Justine Soller shivered as she stood on frozen Goose Lake, her palm pressed against her cheek in a pose suggesting fear and consternation. In front of her was a 16-foot-by-16-foot pool of icy water created a day earlier by firefighters who used chain saws to slice through the lake's thick ice.
She frowned. She shook her head no. She cried a little.
Then she took the plunge.
Soller, 23, was one of more than 1,000 people who jumped into ice-cold water for Saturday's ninth annual Polar Plunge, a fundraiser that brought in about $300,000 for Special Olympics Alaska.
Soller was a repeat customer, a member of the Alpha Sigma Alpha sorority at UAA who made the leap for the first time last year.
It doesn't get easier with repetition, she said.
"It was harder this time because I was expecting it," Soller said. "You know the pain, (so) why are you doing this?
"… I was literally praying before I jumped in. I was crying."
Plungers caught a break from Mother Nature, who delivered a pleasant day by mid-December standards: no wind and temperatures in the high 20s.
Or as Angie Roland might say, bikini weather.
Roland, 55, flashed a lot of flesh for her Polar Plunge debut. She wore a skimpy two-piece swimsuit and water shoes with toes.
"My husband convinced me to do this naked," she said. He figured it would be easier to shed a wet swimsuit than an entire ensemble soaked in ice-cold water, she said.
Few went the swimsuit route, but many opted for costumes. Most people jumped in groups of three or four, including a trio consisting of a banana, a hot dog and Santa Claus, which begs to be the setup to a joke.
Rick Germaine, 61, jumped with a dozen people representing the Knights of Columbus from St. Benedict's Catholic Church. The group, which included an 83-year-old jumper, raised about $5,200.
"It's easier to raise the money than it is to get jumpers," Germaine said.
Tell that to the Service High Partners Club, which showed up with nearly 100 plungers dressed in green.
The club, made up of regular-curriculum students and special-education students who get together for sports and social activities, raised more than $23,000, said Adam Ahonen, a life skills teacher at Service High. The only team that raised more money was the Frigidaires, a group of mostly oil-and-gas industry workers that raised about $27,000.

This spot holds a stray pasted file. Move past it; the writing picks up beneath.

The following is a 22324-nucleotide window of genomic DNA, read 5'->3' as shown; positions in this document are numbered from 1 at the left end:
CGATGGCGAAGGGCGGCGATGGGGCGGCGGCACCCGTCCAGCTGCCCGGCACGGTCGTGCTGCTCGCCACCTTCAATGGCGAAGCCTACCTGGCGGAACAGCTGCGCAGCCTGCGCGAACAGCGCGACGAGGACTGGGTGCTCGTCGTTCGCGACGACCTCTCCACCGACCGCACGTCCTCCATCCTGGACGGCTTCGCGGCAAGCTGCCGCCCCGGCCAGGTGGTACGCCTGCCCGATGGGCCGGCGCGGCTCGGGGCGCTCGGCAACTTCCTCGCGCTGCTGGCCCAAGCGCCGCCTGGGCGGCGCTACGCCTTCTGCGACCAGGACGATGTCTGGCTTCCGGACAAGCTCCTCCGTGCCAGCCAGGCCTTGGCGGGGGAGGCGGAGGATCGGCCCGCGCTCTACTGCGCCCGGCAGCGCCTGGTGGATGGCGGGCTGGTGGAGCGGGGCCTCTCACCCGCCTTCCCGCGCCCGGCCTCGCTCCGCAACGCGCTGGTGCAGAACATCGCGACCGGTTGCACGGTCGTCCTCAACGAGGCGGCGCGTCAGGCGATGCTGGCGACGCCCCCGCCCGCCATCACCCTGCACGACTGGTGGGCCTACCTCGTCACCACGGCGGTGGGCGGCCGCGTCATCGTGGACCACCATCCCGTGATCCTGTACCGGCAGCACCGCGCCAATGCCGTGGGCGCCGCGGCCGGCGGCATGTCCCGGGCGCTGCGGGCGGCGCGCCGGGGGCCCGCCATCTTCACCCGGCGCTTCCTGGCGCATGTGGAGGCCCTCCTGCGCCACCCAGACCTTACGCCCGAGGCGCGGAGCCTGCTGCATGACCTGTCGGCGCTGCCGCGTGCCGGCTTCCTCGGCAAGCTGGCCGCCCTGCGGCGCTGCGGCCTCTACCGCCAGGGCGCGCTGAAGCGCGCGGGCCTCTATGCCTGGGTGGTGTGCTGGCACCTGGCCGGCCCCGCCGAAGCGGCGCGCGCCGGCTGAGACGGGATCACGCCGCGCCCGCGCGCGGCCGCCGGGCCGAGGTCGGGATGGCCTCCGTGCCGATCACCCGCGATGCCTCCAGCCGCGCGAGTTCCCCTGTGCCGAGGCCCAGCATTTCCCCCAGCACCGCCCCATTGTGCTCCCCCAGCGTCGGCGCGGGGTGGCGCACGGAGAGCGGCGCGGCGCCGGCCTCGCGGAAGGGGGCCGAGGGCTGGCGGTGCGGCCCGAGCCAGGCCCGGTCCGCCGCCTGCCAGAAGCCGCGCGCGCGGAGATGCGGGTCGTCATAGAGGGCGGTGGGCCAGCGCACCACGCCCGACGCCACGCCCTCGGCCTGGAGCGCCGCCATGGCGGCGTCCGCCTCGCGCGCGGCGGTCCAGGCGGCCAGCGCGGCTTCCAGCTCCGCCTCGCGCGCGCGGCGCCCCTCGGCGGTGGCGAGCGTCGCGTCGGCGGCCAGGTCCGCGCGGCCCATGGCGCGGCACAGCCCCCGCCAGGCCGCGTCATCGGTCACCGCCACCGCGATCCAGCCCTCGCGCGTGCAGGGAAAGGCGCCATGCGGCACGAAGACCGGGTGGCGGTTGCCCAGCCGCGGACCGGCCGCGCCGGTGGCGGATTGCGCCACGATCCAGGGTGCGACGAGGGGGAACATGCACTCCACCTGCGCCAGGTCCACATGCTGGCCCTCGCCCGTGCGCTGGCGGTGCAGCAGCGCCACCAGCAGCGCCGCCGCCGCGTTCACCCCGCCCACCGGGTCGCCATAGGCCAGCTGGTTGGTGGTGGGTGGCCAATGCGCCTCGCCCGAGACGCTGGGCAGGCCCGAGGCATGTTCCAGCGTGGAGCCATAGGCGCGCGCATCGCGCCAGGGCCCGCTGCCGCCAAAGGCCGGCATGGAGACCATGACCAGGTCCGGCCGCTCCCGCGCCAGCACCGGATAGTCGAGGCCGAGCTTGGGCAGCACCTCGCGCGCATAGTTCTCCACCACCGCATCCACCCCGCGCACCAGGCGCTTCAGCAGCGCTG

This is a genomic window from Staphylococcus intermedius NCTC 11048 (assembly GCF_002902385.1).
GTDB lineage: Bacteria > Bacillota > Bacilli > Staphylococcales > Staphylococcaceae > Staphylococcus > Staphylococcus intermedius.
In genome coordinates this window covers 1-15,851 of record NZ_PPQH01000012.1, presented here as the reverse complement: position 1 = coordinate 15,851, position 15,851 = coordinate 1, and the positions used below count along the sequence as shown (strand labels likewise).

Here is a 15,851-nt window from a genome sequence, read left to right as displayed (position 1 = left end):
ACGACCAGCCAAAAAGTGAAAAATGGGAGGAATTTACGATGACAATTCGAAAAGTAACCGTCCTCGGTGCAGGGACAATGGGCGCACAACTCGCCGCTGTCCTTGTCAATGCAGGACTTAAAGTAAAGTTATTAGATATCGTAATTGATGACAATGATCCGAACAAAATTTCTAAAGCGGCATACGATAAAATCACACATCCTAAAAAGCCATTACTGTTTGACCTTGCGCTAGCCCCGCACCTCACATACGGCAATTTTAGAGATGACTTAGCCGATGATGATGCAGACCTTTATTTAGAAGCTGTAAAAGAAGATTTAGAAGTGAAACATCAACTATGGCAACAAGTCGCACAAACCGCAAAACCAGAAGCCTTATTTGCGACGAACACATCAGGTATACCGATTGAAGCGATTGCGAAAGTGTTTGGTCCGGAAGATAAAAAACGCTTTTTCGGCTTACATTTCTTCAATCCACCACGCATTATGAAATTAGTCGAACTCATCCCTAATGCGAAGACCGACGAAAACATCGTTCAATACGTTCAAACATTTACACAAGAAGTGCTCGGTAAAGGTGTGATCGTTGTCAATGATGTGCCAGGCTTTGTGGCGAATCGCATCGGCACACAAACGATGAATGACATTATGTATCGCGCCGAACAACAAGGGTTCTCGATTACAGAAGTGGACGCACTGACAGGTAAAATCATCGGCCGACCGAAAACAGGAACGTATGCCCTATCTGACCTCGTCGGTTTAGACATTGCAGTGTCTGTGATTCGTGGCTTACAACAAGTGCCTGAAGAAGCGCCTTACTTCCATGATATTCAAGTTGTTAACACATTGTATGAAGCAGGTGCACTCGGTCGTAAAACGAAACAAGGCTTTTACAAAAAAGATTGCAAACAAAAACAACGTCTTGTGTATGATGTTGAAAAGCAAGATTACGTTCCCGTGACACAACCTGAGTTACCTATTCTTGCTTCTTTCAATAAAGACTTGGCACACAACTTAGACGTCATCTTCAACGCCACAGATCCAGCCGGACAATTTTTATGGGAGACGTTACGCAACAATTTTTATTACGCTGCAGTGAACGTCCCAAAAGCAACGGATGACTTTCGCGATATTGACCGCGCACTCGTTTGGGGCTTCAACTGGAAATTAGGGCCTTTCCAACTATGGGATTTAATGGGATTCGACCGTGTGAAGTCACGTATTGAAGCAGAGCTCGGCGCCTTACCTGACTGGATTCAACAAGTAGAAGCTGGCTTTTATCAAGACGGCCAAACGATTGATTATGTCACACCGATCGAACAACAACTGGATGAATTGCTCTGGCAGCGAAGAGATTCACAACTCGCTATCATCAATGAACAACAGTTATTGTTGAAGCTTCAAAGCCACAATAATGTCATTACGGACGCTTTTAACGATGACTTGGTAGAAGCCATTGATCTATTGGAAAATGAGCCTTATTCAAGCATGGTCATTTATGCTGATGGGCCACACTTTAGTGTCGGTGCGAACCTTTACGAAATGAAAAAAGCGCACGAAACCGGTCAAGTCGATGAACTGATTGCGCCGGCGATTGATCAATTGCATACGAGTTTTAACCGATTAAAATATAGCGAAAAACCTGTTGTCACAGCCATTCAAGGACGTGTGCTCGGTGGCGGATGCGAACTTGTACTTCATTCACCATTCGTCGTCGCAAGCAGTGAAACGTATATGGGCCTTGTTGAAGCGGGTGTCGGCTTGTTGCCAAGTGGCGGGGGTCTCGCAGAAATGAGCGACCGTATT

As the huge group of Service kids moved closer to the hole, the ice around it began to sink. Water slopped out of the hole and spread across the surface.
"It's solid, but it's soft," Jay Bird of the Anchorage Fire Department said of the ice. He and several other firefighters spent the afternoon in and around the hole, poised to help as plungers splashed their way to ladders on the opposite side of the 6-foot-deep hole.
They also fished out various items left in the water — hats, eyeglasses, tutus.
Most plungers jumped feet-first, but Tara Acton, a member of the Playful Learning Pediatric Therapy team, did a front flip into the drink. "Gets it over with," she said.
Among the jumpers was at least one who is no stranger to cold — Nina Kemppel, a four-time Olympic skier who spent more than a decade of her life traveling from one cold spot to another as a cross-country skier for the U.S. Ski Team. She's also climbed her share of mountains, including Denali in 1995.
Kemppel, the CEO of the Alaska Community Foundation, jumped on behalf of Pick.Click.Give, which she said has raised about $180,000 for Special Olympics since 2009.
"I was expecting it to be cold, but not this cold," Kemppel said. "Right now is about the coldest I've been."
With that, Kemppel headed to a big tent where three hot tubs awaited frozen plungers. A little while later, Soller made her way to a hot tub, where she made plans for next year as she defrosted.
"I will raise money," she said, "but I won't jump again."
An earlier version of this story incorrectly stated the amount of money raised for Special Olympics by Pick.Click.Give.